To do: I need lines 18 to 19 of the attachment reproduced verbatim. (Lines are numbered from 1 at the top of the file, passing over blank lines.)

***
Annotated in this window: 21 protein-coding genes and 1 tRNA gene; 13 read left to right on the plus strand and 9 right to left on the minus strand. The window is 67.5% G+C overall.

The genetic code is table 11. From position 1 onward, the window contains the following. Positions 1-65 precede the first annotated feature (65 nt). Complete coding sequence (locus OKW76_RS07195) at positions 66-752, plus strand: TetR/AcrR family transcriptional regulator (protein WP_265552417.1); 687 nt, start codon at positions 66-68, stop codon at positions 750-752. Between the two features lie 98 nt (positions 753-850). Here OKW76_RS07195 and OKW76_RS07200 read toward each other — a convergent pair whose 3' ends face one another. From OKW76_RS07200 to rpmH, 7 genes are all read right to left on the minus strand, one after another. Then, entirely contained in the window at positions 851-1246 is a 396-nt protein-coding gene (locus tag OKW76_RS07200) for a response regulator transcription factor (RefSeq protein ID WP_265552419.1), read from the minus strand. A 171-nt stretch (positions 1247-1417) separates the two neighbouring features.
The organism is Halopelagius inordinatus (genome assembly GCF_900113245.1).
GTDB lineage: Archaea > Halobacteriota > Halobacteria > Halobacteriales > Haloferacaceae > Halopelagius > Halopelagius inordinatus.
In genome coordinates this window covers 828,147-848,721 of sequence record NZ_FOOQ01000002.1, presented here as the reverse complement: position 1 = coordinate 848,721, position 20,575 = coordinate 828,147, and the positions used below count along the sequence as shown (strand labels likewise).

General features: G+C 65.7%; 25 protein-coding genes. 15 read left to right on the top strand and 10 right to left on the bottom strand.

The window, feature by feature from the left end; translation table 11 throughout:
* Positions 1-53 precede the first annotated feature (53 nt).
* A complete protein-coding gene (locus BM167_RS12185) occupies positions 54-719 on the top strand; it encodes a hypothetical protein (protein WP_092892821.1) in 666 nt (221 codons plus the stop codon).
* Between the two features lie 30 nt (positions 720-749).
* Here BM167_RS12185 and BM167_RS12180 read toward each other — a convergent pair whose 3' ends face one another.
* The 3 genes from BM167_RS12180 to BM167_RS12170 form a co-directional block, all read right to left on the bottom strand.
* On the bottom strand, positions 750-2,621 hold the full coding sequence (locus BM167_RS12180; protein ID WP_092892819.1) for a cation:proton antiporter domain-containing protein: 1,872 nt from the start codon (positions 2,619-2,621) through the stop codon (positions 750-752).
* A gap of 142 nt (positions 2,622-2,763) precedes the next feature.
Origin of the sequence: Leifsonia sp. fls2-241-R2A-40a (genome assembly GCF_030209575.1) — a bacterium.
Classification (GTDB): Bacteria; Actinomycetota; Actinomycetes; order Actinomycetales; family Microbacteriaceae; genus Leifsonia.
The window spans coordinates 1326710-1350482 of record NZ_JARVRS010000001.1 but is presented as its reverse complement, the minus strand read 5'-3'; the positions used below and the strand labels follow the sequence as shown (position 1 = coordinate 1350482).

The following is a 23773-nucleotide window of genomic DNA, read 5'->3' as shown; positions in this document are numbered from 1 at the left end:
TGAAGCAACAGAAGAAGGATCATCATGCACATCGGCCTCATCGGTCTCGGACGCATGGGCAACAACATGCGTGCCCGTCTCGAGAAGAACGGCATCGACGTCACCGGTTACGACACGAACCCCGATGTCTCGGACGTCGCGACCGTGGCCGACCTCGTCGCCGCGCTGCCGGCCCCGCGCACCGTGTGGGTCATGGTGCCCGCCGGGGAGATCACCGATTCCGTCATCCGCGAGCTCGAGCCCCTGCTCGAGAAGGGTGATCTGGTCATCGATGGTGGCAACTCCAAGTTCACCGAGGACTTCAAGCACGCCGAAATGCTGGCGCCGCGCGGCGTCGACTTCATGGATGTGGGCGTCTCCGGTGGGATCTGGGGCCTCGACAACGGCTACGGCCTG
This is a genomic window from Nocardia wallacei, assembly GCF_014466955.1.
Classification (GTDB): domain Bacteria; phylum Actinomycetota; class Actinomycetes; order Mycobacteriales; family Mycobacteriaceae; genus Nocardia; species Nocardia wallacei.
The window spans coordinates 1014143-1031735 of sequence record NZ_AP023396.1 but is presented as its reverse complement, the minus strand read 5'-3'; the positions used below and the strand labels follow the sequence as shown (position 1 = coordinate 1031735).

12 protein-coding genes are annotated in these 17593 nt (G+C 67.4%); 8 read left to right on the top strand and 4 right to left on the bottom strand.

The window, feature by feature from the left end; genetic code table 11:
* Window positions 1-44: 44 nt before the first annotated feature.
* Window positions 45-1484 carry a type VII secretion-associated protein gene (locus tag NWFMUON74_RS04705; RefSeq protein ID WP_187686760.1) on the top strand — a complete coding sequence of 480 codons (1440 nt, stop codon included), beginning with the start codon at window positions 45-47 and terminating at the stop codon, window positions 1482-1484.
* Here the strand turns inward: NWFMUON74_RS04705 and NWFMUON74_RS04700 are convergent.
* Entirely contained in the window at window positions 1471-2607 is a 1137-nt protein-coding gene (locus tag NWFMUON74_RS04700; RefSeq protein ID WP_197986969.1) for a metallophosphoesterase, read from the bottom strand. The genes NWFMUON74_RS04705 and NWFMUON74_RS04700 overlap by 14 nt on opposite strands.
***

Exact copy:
The following is a 23773-nucleotide window of genomic DNA, read 5'->3' as shown; positions in this document are numbered from 1 at the left end:
TGAAGCAACAGAAGAAGGATCATCATGCACATCGGCCTCATCGGTCTCGGACGCATGGGCAACAACATGCGTGCCCGTCTCGAGAAGAACGGCATCGACGTCACCGGTTACGACACGAACCCCGATGTCTCGGACGTCGCGACCGTGGCCGACCTCGTCGCCGCGCTGCCGGCCCCGCGCACCGTGTGGGTCATGGTGCCCGCCGGGGAGATCACCGATTCCGTCATCCGCGAGCTCGAGCCCCTGCTCGAGAAGGGTGATCTGGTCATCGATGGTGGCAACTCCAAGTTCACCGAGGACTTCAAGCACGCCGAAATGCTGGCGCCGCGCGGCGTCGACTTCATGGATGTGGGCGTCTCCGGTGGGATCTGGGGCCTCGACAACGGCTACGGCCTG